With the publication of the third volume of To Improve Health and Health Care: The Robert Wood Johnson Foundation Anthology, it is timely to consider how the series is doing and whether it is meeting our expectations. A formal evaluation will be conducted in two or three years. Even in the absence of an evaluation, however, we can make preliminary assessments based on book reviews, reader comments to the Foundation staff and board, and an examination of the three volumes that have appeared to date.

Our original idea was to produce a readable book that would provide an in-depth, unbiased look at a wide range of the Foundation's activities. We hoped it would interest our traditional audience of health policy and research professionals, academics, government officials, foundation executives, service providers and journalists—and go beyond it by attracting members of the public interested in, but not necessarily knowledgeable about, health or philanthropy.

More concretely, the book has three fundamental objectives: first, to demystify the world of philanthropy, at least as practiced by the Robert Wood Johnson Foundation; second, to furnish a public accounting of the Foundation's program investments; and third, to offer lessons gained from more than a quarter century of grantmaking. My impression is that we are doing pretty well in reaching the first two objectives but less well in reaching the third. Let me elaborate.

Foundations can seem daunting from the outside—mysterious places with arbitrary priorities where, through a kind of alchemy, some proposals receive funding while others are turned down. For the Anthology series, we have commissioned a number of chapters—largely written by insiders—that attempt to explain how the Foundation works. Robert Hughes's chapter (1998–1999 Anthology) described in some detail how the Foundation entered the substance abuse field. Jim Knickman's chapter in this volume examines the Foundation's research strategy. Victoria Weisfeld's chapter (1998–1999 Anthology) provided the rationale behind the Foundation's radio and television grants. In my own Foreword for the 1998–1999 Anthology, I articulated the core values that frame our priorities and grantmaking strategies. Taken together, these chapters provide keys that allow interested readers to begin unlocking the mysteries of this large national philanthropy and possibly others as well.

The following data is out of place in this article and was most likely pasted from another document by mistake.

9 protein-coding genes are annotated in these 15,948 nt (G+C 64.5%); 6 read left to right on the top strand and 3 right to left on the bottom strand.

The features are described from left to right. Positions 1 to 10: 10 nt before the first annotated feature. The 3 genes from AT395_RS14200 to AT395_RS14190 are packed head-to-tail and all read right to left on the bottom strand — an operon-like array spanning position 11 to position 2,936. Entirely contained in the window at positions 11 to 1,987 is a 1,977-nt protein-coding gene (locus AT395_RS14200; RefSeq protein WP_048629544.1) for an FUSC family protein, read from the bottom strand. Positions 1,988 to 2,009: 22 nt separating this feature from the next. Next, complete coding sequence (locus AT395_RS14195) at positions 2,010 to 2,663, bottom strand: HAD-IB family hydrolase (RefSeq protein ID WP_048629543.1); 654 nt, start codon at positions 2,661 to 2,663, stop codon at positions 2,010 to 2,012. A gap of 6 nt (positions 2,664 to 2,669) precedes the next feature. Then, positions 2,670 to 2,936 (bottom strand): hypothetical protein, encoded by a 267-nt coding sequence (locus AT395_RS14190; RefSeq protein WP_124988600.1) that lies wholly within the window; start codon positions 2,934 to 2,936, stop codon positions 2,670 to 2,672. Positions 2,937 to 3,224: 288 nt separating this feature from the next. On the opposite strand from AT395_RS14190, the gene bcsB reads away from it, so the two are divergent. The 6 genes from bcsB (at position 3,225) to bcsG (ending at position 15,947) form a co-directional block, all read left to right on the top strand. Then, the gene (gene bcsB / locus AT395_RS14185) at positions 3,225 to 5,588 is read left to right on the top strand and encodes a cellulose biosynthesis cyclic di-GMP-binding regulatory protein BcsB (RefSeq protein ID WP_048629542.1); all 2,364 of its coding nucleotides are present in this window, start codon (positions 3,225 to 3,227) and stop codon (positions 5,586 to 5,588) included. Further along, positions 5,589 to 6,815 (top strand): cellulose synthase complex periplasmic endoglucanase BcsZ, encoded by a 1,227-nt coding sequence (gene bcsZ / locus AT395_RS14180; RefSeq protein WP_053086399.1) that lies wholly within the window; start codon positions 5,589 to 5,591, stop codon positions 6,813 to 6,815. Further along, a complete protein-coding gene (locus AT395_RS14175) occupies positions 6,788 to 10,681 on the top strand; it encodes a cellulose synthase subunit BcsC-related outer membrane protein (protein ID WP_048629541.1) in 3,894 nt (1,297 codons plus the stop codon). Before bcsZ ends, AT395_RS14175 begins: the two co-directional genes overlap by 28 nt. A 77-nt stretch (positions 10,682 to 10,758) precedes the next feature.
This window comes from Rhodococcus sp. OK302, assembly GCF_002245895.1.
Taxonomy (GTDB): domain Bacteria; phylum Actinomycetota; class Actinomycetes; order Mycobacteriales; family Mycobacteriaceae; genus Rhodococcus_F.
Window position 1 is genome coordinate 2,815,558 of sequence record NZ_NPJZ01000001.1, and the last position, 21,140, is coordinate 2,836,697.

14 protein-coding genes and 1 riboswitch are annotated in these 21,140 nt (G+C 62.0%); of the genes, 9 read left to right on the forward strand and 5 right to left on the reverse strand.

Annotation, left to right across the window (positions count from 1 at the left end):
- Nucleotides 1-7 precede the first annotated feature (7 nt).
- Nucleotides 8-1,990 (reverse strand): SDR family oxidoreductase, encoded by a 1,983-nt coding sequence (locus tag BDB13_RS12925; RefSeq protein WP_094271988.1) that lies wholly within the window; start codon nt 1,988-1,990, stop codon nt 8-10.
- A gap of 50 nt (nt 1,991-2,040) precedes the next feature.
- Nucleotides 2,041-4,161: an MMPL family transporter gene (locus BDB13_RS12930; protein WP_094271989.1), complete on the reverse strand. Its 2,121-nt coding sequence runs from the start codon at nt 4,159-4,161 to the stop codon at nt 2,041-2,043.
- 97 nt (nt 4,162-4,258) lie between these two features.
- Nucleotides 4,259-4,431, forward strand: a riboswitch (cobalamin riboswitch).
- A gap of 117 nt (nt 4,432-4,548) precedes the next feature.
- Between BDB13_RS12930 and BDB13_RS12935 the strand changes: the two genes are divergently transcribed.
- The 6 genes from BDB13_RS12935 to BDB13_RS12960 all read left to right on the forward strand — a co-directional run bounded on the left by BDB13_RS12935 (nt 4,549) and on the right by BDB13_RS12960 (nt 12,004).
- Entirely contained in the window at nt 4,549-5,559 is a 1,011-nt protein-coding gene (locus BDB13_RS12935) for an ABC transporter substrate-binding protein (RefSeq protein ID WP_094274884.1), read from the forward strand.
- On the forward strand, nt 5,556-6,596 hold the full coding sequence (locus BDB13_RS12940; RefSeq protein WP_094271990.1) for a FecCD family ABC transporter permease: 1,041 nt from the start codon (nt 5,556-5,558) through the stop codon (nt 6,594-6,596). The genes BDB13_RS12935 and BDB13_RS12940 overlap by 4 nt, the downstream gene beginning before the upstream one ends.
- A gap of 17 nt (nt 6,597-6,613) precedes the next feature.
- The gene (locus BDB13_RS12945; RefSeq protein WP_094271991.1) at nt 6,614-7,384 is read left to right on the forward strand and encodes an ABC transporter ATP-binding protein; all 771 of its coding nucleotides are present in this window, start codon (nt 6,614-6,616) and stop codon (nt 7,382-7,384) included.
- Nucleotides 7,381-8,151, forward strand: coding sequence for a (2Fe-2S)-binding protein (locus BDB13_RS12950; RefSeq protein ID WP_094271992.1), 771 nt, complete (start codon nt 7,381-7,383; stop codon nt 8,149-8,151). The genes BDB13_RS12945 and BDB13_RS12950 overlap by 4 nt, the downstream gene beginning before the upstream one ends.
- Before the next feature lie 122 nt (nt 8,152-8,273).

In the Foreword to the first Anthology, I noted that a single volume can offer only a glimpse of the Foundation's interests but that "a more complete picture will emerge with the publication of future volumes." With three volumes now under our belt, I believe that picture is emerging. The tables of contents from this year's Anthology and the previous two volumes show the rich panoply of programs that the Foundation supports in order to improve the health and health care of Americans. If I have any qualms, it is that some authors—despite our admonitions to be tough-minded—have not been sufficiently critical. Still, I believe that the Anthology series offers the public an in-depth, fair and accurate portrayal of the Foundation's philosophy and programs.

Although the Anthology series reveals a great deal about the Robert Wood Johnson Foundation, it is not, as one review pointed out, the best way to learn about a given subject. Even though, for example, the Foundation funded much important research in medical malpractice and health care for the homeless, the Anthology chapters on these topics offer a limited perspective. The same could be said for most topics.

The most problematic aspect of the Anthology series is, in my judgment, drawing lessons from Foundation-supported programs. A number of obstacles help to explain this. First, programs often focus on limited goals, such as developing immunization registries or increasing the number of minority medical faculty members, the lessons from which may be idiosyncratic and not easily generalizable to other initiatives. Second, when broader lessons are drawn, they are often too general to be useful to those charged with developing and implementing programs. Third, the background of the writer influences the lessons drawn: evaluators may be objective outside sources, but sometimes they become partisans for programs; journalists, who often are keen observers and clear writers, rely largely on interviews that may not provide a complete picture; national program officers, although very knowledgeable, may lack the distance to be objective about their own programs.

Despite these limitations, many chapters have succeeded in providing useful lessons. Beth Stevens's and Larry Brown's chapter on state health reform (1997 Anthology), Joanne Lynn's chapter on end-of-life measures (1997 Anthology ), and Rona Henry and her colleagues' chapter on adult day centers in this volume come to mind, but there are others, too. In this issue's Introduction, Stephen Isaacs and Jim Knickman offer lessons that they have culled after reviewing each of the Anthology's chapters.

At a time when the public is demanding that foundations be more accountable, the Anthology series is a tangible demonstration of our commitment to letting the public know, in as objective a manner as possible, what we do and why we do it. We have not wholly achieved our goals, but, in conjunction with the Foundation's Annual Report, our newsletter Advances, a Web site, and online Grant Reports and National Program Reports, I believe that we have taken great strides toward opening our Foundation's philosophical and programmatic books to public scrutiny.